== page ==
Argos continue to search for that elusive complete game of continuity football
OTTAWA — At least on paper, the Argos go into a game with an edge at quarterback, football’s most important position.
In Moncton, one could argue the Argos were on par with the Als, who were being fuelled by Vernon Adams Jr.
On Labour Day, Dane Evans wasn’t exactly lighting it up heading into Hamilton’s home win over the Argos.
Two games against the East and two losses for the Argos, who play host the Redblacks on Saturday afternoon.
Veteran QB Jonathon Jennings, who takes over for Dominique Davis, has not looked good in Ottawa since moving from B.C. in free agency.
McLeod Bethel-Thompson has, at times the past few games, looked very good for the Argos. Since being pulled at halftime in Edmonton on Aug. 16, after throwing an interception and fumbling the football, Bethel-Thompson hasn’t tossed a pick in four games, a stretch that has seen him throw for nine touchdowns and three games of 300-plus yards, including 464 against the Alouettes in Moncton three weeks ago.
But during this four-game window, the Argonauts have gone just 1-3.
“Right now, Mac is playing as well as any player in this league over the last four weeks,’’ said GM Jim Popp.
Three touchdown passes were thrown in Toronto’s lone win of the season, a 28-27 thriller over Winnipeg when the visitors led by as many as 20 points.
Toronto had a lead in Moncton, but managed only six points in the second half.
The Argos had a lead in Hamilton, but got only three points in the second half.
Clearly, the Argos have not adjusted at halftime the past two games at the same time that their opposition has made the right moves in staging comebacks.
And that speaks to coaching and scheming.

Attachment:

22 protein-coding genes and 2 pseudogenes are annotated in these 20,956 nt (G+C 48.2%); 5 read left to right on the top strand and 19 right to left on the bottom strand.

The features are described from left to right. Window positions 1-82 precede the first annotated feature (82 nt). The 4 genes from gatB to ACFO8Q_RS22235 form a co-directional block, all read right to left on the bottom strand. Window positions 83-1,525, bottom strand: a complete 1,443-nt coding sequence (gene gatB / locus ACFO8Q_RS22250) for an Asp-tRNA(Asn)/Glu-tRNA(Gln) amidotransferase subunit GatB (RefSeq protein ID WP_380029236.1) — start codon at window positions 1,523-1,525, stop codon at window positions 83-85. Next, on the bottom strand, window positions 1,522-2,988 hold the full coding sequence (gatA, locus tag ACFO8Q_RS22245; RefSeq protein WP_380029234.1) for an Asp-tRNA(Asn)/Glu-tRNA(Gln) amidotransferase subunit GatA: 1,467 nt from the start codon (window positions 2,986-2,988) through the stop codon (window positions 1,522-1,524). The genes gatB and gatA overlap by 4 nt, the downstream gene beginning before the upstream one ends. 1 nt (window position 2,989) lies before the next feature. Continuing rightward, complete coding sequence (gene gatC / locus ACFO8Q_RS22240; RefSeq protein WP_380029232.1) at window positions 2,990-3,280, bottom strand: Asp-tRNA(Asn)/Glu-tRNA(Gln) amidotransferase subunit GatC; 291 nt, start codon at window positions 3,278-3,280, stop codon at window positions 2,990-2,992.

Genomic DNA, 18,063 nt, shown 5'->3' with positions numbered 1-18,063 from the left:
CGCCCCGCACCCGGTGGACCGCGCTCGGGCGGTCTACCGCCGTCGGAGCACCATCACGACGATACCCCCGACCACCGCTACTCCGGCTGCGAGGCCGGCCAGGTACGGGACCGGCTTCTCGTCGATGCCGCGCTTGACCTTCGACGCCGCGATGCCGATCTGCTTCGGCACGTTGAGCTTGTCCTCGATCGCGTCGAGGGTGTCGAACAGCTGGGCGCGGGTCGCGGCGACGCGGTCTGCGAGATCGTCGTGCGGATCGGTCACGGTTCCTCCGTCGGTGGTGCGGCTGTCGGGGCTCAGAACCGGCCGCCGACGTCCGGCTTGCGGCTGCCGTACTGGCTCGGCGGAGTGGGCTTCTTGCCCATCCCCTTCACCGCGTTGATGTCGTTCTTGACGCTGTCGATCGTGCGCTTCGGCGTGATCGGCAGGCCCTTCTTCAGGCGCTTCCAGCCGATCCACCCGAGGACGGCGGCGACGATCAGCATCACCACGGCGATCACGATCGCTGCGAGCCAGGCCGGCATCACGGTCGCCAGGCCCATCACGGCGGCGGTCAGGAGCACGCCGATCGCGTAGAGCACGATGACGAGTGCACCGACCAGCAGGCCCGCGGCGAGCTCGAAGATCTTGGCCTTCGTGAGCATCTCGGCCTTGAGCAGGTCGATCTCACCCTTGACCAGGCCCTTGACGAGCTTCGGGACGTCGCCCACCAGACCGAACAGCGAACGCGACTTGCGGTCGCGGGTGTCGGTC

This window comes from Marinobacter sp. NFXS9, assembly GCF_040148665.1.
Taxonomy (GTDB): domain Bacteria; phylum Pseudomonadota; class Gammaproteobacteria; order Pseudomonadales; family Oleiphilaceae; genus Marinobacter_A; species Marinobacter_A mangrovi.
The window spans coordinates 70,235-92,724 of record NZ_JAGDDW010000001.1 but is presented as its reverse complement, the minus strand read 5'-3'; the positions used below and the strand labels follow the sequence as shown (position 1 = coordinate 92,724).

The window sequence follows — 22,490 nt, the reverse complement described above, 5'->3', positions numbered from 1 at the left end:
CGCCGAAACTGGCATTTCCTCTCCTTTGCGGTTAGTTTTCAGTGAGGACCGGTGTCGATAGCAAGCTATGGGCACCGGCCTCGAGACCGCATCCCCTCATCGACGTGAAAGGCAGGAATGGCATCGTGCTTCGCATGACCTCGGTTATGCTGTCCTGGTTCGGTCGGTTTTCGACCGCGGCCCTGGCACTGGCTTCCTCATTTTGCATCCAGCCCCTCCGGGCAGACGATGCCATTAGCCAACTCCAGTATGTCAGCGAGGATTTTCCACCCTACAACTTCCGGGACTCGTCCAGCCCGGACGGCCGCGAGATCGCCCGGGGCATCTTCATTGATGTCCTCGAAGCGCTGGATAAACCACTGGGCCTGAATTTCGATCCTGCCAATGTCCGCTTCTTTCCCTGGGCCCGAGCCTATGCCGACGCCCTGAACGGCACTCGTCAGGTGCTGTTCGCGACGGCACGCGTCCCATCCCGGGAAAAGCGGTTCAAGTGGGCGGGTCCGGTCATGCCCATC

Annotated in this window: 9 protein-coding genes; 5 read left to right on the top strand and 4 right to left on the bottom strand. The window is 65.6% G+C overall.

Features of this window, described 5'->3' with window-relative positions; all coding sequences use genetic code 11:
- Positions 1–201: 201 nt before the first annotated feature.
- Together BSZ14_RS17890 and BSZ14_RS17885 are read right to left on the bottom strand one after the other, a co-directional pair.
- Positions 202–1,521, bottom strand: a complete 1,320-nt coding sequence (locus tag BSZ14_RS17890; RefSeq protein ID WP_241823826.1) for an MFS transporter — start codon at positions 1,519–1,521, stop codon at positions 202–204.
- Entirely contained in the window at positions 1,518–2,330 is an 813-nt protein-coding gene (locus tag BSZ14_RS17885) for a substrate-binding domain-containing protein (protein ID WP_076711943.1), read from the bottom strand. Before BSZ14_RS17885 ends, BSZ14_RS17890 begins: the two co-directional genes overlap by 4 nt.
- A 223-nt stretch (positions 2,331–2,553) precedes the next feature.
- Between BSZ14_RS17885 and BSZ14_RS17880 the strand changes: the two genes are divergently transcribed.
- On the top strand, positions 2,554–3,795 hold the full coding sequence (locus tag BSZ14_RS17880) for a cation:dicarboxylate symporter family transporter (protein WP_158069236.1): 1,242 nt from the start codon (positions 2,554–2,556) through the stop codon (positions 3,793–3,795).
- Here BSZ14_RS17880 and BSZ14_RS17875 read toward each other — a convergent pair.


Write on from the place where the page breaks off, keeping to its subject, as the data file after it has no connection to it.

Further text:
Bethel-Thompson is not the reason why the Argos find themselves in such dire circumstances.
The team can’t run the football, but still refused to abandon thatr facet of the game on first down in Hamilton.
They couldn’t stop the Ticats’ passing offence in the second half, lost their momentum and, ultimately, the game.
Prior to that, Armanti Edwards dropped a potential winning touchdown pass on the final play in Moncton.
It sounds like a broken record, but the Argos have not played consistent football to win games on either side of the ball.
They’ve gone defensively from a team that played decent coverage in the back end but couldn’t mount a pass rush to a unit that is applying pressure but can’t cover, especially in man.
Offensively, they’ll move the ball, but they can’t score enough touchdowns.
On Labour Day, the offence scores a touchdown on its first play from scrimmage — its only first-quarter touchdown all season — the Argos win the turnover battle and produce seven sacks and still can’t come up with a win.
On paper, the Argos should win Saturday afternoon and go into their third and final bye week at least feeling good about themselves.
For what it’s worth, the win against Winnipeg coincided with the Argos heading into a bye week.
Remember, though, the Argos have not won a road game since the season finale two years ago against the B.C. Lions, a streak of 14 in a row.
Toronto’s visit to Moncton was considered an Argos home game.
Since Ottawa rejoined the CFL in 2014, the Argos have gone 8-4 against the Redblacks.
One of the three wins with Bethel-Thompson as Toronto’s starter came last season at BMO when Toronto pulled off a one-point victory.
“We got to look at continuity football,’’ said Argos head coach Corey Chamblin. “We definitely understand that.”
But saying and actually seeing the Argos play continuity football are different because it hasn’t happened.
Perhaps Saturday some semblance of continuity football will be shown.
Ottawa enters the game with no momentum, even though it is coming off a bye.